Connecting Audio or Video Devices Via HDMIKlipsch RP-Hub1 HD Control Center

The good news is that HDMI is pretty user-friendly across the board. Most devices that require HDMI connectivity (such as Blu-ray players or game consoles) will come with an HDMI cable. Devices where HDMI connections are just a nice, optional add-on feature—such as laptop computers—won’t include HDMI cables in the box. Still, you can buy HDMI cables at any electronics store, and they are at this point, quite inexpensive. If you are shopping for HDMI cables to hook a device up to your home theater system, our team at Starpower is happy to help.

Do note that not all HDMI cables are the same. There are technically three different types of HDMI cable connections: Type A, Type C, and Type D. Type A HDMI connectors are the standard and the most common form of HDMI connector. Most laptops that have HDMI ports have a Type-A port. TVs, game consoles, Blu-ray players, and most other home AV devices will have this type of connector as well. To connect two Type-A HDMI devices, you need an HDMI cable with a Type A connector at both ends.

Type C and Type D HDMI connectors are less common, but you may encounter them depending on the devices you use. Type C HDMI connectors, also known as “Mini HDMI,” are smaller versions of the standard Type-A connector. You’ll find these ports on some digital cameras or camcorders, as well as on many types of tablets. Type D HDMI connectors, finally—known as “Micro HDMI”—are the type of HDMI port you’ll find on an HDMI-enabled smartphone. To connect one of these devices to your TV or home theater system, you’ll need an HDMI cable with a Type-A connector on one side (to plug into the TV) and a Type C or Type D connector on the other side (to plug into your device).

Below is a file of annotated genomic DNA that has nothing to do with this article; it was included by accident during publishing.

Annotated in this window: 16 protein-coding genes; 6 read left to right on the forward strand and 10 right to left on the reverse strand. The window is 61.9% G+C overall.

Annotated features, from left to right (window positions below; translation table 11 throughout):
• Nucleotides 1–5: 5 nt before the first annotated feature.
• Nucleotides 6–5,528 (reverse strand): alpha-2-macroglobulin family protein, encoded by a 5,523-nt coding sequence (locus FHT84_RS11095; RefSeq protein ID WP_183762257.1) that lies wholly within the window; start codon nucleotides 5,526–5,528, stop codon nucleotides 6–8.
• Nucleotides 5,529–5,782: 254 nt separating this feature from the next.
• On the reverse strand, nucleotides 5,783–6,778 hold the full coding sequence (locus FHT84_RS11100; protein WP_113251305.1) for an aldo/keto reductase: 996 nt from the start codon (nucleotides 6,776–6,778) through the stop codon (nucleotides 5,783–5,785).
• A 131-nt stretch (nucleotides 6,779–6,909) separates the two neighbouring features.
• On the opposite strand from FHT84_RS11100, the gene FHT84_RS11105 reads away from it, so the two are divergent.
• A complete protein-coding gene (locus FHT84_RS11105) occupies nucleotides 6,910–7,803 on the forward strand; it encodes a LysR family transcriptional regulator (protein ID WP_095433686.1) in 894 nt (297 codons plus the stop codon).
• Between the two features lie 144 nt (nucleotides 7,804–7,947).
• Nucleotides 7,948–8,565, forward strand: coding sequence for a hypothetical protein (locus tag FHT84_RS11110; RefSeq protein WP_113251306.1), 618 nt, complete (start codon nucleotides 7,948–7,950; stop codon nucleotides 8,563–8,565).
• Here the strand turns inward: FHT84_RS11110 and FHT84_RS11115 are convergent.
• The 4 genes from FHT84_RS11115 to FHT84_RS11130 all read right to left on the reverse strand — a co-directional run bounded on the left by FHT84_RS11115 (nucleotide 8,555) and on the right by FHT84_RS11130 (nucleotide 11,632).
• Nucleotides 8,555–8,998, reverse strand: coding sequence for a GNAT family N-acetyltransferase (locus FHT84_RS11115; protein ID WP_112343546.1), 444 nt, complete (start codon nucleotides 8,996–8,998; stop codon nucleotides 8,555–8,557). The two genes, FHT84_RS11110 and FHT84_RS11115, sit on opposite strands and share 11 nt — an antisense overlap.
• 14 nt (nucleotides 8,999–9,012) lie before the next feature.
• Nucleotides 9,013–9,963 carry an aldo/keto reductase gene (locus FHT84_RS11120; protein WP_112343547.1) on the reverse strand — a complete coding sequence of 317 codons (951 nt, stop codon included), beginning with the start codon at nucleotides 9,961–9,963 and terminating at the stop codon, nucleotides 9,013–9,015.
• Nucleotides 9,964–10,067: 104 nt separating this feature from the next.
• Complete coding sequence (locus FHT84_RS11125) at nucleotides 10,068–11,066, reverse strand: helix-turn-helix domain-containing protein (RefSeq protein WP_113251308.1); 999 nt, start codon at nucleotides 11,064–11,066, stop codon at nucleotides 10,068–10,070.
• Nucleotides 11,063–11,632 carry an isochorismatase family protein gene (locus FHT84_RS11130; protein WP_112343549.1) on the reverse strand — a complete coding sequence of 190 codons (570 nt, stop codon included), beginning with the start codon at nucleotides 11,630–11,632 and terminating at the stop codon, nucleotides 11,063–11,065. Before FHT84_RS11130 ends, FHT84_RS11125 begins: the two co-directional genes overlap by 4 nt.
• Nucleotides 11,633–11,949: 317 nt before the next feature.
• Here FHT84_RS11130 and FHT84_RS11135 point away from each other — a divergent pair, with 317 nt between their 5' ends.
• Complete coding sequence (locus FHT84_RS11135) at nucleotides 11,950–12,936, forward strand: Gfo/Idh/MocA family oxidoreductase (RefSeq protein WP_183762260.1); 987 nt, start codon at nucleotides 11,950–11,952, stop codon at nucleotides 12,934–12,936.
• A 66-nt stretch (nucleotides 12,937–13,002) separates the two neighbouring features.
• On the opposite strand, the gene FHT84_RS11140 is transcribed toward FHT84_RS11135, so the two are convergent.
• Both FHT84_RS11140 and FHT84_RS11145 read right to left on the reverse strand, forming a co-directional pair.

So long as you have the right HDMI cable, you should have little issue hooking up your HDMI device to your TV. Most modern TVs have at least 2-3 HDMI ports. Look on the back of the television to find the ports, which should be labeled as “HDMI 1,” “HDMI 2,” and so on. Find the corresponding HDMI port on your console, laptop, o device and plug the appropriate ends of the HDMI cable into both the device and the TV. Finally, turn on the TV set and switch the input to the HDMI port you plugged into on the TV (so HDMI 1, HDMI 2, etc.). You should now be able to enjoy video and audio from your device on your TV/home theater.

Get Help with HDMI Cable Connections from Starpower

If you are having trouble with your HDMI cable connections, feel free to give us a call at Starpower. We regularly help our customers set up and configure their home theater systems, and that includes HDMI concerns. Perhaps you can’t figure out how to get sound for home theater from your computer (you may have to switch the audio setting on the device!), or maybe you have more HDMI devices than you have ports on your TV. No matter the situation, we can provide a solution.

Call us today to learn more.